Dutch Arnhem-Leeuwarden Court of Appeal (hereinafter “Court”) seems to give insides on what accounts to an overriding interest according to Art. 21 para. 1 GDPR, when considering the right to deletion according to Art. 17 para. 1 lit. c GDPR (see here).
The data subject who works as an accountant had provided false information to the bank in order to receive a loan. When the bank discovered the fraudulent activity, they terminated the contract with the data subject and further, entered the data subject’s details into two registries, IR and EVR, that serve to protect and uphold the financial system’s integrity. The data subject requested the deletion of her personal data from said registries and, should a deletion not be feasible, asked to limit the duration of the registrations to one year or what the court of first instance deems an appropriate time frame. When the court of first instance rejected those requests, the data subject appealed the ruling before the Court.
Data Protection in a Nutshell
The data subject has the right to erasure in particular cases listed in Art. 17 para. 1 GDPR. In the case at hand, the subject seems to have objected to the processing according to Art. 21 para. 1 GDPR. This would then account to a valid ground for erasure according to Art. 17 para. 1 lit. c GDPR, to the extent that there are no overriding legitimate grounds for the processing.
When evaluating whether the bank had an overriding interest, the Court points out that the registration in registries weight high as they safeguard the integrity of the financial sector. To that end, the court pointed out that the data subject, when applying for the loan, informed the bank to own 110.000 € more in assets than was actually the case. The court made clear that such malicious behavior undoubtedly justifies the bank’s interest to have the data subject’s details documented in the registries in order to avoid future fraud.
Interestingly the Court rejected the data subject’s argument that the registry entries would hinder her to continue her work as an accountant and instead used that argument to regard the committed offence particularly serious exactly because of her accountant profession. As a result, the court deemed the registry entries justified.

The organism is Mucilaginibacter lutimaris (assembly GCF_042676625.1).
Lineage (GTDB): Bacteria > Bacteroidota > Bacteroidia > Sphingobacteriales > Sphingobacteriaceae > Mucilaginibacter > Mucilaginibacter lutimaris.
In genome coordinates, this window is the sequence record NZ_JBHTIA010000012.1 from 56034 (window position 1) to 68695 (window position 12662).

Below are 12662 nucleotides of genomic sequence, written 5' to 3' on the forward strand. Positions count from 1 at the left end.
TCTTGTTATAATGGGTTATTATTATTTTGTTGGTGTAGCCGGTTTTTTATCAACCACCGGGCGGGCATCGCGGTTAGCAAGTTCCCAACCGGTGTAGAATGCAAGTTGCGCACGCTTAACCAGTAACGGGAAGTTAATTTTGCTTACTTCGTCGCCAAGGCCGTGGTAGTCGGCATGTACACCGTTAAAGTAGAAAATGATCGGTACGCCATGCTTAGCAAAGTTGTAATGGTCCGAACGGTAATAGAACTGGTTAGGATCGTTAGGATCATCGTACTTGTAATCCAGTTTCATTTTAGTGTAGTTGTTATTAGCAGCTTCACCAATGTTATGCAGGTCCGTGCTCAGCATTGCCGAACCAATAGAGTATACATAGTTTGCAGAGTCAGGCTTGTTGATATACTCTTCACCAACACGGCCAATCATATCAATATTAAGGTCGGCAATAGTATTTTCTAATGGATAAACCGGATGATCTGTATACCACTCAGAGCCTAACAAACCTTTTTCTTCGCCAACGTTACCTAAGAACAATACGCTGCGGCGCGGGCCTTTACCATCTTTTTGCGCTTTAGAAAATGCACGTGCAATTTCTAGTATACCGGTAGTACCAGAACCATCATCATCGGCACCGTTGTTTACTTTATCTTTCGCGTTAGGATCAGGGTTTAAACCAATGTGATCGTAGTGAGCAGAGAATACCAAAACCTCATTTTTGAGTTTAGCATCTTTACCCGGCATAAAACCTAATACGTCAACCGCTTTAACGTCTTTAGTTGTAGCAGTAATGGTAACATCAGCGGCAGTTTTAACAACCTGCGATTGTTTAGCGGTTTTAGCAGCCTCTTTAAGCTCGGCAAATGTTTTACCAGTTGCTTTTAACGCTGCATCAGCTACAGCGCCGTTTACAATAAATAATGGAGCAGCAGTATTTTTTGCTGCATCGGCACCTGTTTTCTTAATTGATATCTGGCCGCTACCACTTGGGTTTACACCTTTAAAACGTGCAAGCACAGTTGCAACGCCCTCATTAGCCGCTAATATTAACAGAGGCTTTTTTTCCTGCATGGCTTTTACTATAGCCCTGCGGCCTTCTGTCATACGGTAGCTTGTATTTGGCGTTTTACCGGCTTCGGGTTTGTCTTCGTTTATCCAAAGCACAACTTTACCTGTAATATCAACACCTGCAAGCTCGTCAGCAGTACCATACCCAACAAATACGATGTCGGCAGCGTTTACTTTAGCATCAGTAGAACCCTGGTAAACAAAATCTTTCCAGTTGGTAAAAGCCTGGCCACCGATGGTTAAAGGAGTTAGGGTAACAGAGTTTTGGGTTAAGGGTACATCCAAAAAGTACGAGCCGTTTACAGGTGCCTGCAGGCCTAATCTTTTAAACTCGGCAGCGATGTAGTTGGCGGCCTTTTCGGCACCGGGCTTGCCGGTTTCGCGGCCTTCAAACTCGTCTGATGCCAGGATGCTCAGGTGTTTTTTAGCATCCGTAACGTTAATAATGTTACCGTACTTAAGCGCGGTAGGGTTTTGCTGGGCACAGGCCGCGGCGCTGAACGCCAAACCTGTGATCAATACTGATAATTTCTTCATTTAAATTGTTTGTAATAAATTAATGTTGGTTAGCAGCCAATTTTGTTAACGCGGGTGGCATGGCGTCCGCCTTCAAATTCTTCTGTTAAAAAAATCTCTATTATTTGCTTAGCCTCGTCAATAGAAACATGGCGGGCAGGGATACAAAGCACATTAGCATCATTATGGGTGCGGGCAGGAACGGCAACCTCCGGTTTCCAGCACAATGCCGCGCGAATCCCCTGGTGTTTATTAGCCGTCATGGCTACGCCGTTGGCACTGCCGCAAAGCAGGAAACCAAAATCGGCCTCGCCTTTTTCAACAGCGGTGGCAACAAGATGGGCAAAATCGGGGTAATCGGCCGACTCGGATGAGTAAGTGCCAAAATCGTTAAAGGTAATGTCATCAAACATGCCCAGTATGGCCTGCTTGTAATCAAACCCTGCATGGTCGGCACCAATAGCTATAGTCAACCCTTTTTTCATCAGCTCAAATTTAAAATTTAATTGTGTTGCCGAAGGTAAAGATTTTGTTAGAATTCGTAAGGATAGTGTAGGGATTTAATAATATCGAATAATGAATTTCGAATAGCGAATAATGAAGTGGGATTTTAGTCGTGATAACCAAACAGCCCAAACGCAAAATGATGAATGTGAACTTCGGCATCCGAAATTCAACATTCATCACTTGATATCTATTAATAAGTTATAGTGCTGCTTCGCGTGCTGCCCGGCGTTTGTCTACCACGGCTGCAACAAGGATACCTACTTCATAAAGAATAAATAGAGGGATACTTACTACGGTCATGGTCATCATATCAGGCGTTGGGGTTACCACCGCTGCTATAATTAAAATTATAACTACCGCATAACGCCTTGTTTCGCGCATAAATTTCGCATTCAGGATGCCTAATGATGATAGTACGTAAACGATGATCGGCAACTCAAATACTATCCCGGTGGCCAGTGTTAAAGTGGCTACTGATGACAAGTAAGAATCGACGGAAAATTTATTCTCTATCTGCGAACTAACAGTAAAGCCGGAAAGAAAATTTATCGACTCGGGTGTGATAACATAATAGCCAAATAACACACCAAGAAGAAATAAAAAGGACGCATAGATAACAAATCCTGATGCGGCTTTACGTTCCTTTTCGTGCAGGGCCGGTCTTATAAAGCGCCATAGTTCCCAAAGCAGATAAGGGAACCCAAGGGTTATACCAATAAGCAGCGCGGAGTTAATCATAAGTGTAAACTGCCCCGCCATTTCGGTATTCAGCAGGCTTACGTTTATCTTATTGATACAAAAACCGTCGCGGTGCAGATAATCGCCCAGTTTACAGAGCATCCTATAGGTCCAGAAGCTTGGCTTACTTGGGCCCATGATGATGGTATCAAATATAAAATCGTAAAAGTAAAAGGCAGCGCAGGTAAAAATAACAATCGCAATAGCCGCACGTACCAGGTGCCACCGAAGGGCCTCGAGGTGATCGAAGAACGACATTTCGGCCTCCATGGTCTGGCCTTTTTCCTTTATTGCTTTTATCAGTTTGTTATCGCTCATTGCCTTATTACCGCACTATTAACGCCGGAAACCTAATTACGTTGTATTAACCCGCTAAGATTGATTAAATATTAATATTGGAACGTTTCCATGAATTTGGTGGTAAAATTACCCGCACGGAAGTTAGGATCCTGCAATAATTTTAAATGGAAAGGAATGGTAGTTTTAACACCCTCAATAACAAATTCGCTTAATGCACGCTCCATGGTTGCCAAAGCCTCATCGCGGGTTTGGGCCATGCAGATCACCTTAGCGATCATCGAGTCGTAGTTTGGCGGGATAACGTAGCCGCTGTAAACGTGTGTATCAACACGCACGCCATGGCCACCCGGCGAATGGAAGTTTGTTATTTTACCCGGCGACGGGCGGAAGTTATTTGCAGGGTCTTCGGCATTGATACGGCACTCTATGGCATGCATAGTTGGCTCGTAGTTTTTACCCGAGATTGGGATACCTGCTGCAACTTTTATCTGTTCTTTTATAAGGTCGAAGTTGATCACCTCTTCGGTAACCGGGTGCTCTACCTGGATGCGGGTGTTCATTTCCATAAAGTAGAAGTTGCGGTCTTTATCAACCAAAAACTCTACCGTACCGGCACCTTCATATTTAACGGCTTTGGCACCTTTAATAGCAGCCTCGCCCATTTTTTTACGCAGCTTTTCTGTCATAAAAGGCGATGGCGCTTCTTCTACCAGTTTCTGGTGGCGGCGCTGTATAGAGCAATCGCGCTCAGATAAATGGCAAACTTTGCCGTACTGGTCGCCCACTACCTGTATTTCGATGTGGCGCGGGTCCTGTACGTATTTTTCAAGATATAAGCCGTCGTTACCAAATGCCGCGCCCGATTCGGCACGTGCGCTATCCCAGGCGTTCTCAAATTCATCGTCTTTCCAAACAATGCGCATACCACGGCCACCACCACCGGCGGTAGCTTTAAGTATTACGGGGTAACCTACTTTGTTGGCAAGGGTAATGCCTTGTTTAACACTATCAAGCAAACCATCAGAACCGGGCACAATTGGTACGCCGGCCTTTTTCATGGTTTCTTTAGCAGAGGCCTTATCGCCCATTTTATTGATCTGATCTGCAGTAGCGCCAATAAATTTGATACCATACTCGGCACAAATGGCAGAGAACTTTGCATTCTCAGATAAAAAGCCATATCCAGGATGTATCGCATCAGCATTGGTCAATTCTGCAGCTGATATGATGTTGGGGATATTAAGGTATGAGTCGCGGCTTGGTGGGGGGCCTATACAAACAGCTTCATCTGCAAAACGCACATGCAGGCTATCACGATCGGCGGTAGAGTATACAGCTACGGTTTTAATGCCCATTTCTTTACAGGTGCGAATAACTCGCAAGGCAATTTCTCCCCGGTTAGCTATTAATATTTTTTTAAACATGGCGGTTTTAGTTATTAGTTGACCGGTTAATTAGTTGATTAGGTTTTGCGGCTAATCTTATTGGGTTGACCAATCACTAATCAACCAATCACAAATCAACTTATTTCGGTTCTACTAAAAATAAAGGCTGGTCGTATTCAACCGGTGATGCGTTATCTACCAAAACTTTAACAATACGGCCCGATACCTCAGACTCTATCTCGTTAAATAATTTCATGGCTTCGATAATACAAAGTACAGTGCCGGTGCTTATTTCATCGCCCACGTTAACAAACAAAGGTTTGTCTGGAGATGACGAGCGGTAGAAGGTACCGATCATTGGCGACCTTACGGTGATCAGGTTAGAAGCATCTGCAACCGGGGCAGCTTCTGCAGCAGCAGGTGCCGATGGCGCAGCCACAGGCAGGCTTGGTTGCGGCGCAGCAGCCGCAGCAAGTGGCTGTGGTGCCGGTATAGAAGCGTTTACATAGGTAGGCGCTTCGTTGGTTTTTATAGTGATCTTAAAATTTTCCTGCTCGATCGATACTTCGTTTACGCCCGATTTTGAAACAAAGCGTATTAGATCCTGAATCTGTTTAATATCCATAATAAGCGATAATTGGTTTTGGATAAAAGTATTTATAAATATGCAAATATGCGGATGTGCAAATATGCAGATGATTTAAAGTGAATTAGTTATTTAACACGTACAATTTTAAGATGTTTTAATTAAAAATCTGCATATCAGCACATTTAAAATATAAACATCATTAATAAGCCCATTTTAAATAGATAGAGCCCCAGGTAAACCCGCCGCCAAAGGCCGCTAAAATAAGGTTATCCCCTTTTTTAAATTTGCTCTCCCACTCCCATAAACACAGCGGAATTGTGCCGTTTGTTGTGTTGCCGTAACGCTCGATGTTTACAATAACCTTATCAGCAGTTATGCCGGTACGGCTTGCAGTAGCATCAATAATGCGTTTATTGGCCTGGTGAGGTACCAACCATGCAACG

The court further regards the measure to be in line with the proportionality and subsidiarity principle as firstly, the data subject does not seem to be in urgent need of housing as she currently lives in another home, that she owns. Secondly, the court found that the data subject will still be able to open up a basic account in the short term which is why the registry entries will not hinder her from participating in the financial traffic.
All in all, the Court confirmed the decision of the court of first instance and pointed out, that the interest of the Bank to safeguard the integrity of the financial sector outweighed the interests of the data subject to have her financial registry entries deleted.
Fraudulent behavior, that essentially also affects the public at large, here the integrity of the financial sector, weighs higher than consideration concerning a persons occupational freedom, to the extent, that the person is not affected in its minimum living requirements such being able to participate in the financial traffic (bank account) and possessing a place to live (housing).
Finally, the Court points out, that the weighing of interest to delete the data must also include consideration of limiting the duration of the registration. To determine such a retention period, the Court puts forward another balancing test, and determines that a period of 8 years is not disproportionate.